In terms of a trailer, I try to match the season and activity level. If I am looking for a trailer with a lot of action I prefer Strike King’s Rage Craw and in winter I want a more subtle action from a chunk style trailer.

Another lure that has helped me catch larger fish is a crankbait. I like how I can cover a large amount of water and create reaction bites from otherwise inactive fish. Whether I am throwing a square bill or a deep diving crankbait, I always want the lure to deflect off the cover or the bottom. This is the key to generating more and bigger bites.

Fall is big bass time. Out of the baits you listed above, which get most of your attention during the fall?

In the fall, it is imperative to find the baitfish. Shad are migrating this time of year into the backs of creeks and that is where you will find the bass.

One tip I would suggest is to pay attention to your surroundings, especially the birds. Chances are if you see birds the baitfish will be nearby.

In early Fall I typically will generate big bites with either a crankbait or spinnerbait. As fall progresses I switch over to football jigs and suspending jerkbaits. I will experiment with the jerkbait’s cadence to see what delivery the fish react to.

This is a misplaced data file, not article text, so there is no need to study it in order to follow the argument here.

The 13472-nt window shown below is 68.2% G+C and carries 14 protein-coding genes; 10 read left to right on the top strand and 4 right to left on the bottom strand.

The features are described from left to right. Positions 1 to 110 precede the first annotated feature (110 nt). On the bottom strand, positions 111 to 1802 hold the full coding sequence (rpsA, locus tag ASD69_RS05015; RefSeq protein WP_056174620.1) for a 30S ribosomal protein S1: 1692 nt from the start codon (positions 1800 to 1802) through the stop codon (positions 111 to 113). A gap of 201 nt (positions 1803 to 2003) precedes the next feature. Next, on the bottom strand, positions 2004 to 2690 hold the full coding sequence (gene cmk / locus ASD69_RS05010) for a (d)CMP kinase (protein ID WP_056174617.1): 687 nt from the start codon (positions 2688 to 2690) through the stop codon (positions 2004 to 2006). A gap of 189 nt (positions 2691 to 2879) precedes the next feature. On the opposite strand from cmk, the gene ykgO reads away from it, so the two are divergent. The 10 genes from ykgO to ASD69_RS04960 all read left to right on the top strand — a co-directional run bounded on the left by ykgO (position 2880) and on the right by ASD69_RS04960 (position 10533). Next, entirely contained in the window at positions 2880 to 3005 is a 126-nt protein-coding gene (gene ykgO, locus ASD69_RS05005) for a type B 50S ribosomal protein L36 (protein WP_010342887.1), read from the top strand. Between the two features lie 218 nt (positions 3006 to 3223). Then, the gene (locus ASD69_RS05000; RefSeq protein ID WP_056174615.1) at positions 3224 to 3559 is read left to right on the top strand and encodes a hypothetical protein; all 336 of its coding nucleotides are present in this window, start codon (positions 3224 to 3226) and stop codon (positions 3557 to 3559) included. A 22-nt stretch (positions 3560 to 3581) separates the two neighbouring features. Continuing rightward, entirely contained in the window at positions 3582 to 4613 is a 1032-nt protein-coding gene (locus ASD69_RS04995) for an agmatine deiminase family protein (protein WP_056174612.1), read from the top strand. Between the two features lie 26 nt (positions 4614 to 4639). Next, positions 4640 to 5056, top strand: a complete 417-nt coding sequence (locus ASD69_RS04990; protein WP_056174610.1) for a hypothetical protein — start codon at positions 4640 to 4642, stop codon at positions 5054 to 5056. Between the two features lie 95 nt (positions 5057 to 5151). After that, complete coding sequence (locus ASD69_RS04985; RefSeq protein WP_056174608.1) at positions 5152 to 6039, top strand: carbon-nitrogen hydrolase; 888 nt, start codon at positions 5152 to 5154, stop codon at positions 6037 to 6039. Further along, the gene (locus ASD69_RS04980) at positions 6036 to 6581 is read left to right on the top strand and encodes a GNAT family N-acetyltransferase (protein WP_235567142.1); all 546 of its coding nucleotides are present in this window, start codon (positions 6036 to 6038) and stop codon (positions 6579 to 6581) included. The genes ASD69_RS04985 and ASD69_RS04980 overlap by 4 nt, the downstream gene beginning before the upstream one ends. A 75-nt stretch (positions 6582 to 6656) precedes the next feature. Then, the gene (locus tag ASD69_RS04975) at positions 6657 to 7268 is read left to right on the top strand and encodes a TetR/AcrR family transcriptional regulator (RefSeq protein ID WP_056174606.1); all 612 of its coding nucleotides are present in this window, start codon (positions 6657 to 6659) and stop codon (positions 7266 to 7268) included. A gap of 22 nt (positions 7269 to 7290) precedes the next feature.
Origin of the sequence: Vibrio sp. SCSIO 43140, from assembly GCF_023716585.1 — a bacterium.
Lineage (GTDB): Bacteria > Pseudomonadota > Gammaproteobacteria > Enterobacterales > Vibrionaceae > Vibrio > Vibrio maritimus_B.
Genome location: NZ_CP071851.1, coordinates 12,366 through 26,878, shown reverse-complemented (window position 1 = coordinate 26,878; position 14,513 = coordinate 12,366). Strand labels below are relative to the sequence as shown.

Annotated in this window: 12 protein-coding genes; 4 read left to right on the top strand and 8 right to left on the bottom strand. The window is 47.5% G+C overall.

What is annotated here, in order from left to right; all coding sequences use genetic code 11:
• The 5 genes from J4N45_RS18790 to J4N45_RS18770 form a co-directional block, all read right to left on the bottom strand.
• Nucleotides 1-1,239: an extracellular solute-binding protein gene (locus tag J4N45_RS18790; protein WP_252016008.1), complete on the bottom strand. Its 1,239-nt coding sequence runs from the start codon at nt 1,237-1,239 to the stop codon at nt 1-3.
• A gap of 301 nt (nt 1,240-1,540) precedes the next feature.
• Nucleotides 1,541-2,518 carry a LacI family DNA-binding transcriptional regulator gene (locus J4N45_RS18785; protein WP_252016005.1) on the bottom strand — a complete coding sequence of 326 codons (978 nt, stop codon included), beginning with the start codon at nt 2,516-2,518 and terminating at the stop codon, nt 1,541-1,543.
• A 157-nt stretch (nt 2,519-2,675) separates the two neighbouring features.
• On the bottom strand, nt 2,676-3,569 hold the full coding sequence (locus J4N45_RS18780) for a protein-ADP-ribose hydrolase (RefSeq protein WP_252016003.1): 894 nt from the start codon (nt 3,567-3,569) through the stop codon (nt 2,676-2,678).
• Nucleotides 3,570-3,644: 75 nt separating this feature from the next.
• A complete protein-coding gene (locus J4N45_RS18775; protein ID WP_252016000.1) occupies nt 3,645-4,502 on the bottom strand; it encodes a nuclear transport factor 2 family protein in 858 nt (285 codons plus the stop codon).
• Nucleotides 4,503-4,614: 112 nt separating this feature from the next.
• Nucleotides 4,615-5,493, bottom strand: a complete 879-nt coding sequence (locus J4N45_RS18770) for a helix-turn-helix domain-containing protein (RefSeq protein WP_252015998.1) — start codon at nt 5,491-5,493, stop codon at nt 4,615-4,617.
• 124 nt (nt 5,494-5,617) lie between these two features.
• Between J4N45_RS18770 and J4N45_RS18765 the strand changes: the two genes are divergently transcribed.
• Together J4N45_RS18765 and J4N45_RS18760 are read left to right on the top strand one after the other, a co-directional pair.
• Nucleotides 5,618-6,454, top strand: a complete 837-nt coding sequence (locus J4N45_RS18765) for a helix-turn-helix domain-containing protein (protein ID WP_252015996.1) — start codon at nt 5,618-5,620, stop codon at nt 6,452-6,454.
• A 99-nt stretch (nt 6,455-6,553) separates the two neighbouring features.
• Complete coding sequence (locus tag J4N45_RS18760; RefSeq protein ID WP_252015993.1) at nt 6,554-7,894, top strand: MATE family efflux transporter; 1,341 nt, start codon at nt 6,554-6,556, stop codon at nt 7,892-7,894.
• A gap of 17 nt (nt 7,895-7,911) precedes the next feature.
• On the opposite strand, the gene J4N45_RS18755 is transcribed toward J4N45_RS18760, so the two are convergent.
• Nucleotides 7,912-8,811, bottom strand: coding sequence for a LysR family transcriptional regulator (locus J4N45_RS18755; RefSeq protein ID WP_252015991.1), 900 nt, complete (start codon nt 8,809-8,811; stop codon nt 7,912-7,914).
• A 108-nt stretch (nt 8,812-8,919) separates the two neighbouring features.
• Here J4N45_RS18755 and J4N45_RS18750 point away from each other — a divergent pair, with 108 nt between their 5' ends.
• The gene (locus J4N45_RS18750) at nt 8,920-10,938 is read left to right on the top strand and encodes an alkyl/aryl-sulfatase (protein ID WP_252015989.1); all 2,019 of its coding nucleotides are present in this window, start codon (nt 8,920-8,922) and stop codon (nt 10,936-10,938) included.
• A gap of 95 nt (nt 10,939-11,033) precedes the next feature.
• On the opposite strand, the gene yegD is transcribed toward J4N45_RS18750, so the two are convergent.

Finally, one of my favorite big bass lures in the late fall is a buzzbait. I have caught bass in late fall on a buzzbait when the water temperatures were only in the low 50’s!

How about the early spring?

In early spring fishing, I focus on shallow water fishing and target docks, rocky shorelines, back of pockets, etc. I like to start my day with a topwater lure in the spring such as a walking style bait or buzzbait.

As the day progresses, I will typically reach for a spinnerbait or chatterbait especially if its windy or cloudy. Then as the sun comes up I like to slow down and work soft plastics such as a shaky head, texas rigged creature bait or lizard.

One of my favorite ways to catch bass this time of year is when they are on beds. I am gaining confidence in this method but still have plenty to learn. Last year I was on a clear water lake where visibility was at least 6-8 feet. I was surprised to see that bass were bedding in deeper water so don’t assume all bass spawn in shallow water like I did.